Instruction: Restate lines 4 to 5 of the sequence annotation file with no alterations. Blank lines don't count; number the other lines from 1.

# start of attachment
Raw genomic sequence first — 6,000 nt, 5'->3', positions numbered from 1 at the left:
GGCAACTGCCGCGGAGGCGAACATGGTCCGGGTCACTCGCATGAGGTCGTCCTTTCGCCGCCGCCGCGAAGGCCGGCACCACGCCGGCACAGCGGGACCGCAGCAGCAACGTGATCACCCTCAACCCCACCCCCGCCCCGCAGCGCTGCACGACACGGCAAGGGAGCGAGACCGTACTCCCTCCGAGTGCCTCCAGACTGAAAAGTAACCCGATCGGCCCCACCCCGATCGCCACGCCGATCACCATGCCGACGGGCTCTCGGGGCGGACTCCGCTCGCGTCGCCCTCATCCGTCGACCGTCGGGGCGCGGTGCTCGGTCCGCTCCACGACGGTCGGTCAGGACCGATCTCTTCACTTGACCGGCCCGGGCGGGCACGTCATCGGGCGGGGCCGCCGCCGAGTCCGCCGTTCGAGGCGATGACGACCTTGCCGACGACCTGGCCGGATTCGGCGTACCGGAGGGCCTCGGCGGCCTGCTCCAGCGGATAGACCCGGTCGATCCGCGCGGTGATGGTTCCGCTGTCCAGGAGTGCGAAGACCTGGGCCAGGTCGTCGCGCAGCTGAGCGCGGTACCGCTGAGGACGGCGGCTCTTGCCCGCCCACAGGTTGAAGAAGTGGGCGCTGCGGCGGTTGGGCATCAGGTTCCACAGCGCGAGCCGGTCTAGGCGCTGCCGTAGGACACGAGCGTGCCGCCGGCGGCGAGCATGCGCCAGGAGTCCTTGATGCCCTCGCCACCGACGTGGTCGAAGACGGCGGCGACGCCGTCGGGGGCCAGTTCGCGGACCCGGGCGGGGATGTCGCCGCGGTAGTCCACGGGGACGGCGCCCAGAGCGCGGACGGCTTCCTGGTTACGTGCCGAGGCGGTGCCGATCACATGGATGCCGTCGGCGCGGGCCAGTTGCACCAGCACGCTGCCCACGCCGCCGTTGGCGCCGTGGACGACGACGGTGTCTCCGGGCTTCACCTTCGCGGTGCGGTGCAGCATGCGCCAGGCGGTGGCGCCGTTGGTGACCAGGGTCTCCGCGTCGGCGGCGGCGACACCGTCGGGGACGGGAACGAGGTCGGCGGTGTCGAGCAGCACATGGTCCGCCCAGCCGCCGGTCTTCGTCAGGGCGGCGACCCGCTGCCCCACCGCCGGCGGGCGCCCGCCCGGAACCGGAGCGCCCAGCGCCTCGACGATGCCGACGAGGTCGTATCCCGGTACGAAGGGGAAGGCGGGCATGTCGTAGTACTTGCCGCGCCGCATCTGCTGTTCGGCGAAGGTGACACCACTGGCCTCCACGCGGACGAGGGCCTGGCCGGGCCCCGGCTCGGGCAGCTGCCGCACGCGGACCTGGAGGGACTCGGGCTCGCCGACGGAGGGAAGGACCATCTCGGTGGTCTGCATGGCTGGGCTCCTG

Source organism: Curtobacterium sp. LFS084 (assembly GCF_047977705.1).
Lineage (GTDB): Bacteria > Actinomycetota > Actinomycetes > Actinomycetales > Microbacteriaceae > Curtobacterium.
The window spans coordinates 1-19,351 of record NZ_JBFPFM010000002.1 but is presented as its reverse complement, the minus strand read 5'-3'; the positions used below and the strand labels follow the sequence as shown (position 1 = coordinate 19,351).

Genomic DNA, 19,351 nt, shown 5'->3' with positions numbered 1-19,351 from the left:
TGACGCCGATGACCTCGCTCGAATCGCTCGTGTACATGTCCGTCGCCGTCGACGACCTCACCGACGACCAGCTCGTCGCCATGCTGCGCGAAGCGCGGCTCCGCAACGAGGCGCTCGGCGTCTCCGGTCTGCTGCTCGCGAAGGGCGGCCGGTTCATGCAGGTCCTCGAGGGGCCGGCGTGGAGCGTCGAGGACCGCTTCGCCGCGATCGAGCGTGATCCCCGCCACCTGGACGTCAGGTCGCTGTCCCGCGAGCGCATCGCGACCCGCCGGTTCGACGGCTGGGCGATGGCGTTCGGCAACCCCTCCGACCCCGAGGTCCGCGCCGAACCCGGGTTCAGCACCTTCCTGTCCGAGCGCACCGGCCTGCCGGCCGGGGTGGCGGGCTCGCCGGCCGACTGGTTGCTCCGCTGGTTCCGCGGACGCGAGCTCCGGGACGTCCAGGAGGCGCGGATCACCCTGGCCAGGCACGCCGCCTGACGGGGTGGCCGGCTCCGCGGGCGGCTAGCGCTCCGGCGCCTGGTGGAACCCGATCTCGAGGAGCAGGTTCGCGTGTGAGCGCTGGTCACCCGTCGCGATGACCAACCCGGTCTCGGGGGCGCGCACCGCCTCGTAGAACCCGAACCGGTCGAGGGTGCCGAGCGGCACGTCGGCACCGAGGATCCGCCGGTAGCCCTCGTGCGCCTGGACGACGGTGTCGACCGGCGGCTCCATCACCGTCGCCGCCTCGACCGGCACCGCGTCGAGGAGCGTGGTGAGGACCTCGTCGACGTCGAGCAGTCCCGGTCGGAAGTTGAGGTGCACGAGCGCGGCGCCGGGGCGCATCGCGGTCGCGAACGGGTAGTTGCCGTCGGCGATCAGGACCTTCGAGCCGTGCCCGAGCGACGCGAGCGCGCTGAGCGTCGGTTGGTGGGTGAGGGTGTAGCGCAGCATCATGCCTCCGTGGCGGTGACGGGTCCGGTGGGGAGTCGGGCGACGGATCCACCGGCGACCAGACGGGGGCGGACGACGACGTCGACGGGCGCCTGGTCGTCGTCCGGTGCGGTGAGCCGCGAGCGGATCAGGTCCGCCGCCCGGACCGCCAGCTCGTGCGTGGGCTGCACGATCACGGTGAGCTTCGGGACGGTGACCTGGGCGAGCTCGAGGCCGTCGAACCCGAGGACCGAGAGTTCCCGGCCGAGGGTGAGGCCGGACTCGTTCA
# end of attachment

Lineage (GTDB): Bacteria > Actinomycetota > Actinomycetes > Actinomycetales > Microbacteriaceae > Curtobacterium.
The window spans coordinates 1-19,351 of record NZ_JBFPFM010000002.1 but is presented as its reverse complement, the minus strand read 5'-3'; the positions used below and the strand labels follow the sequence as shown (position 1 = coordinate 19,351).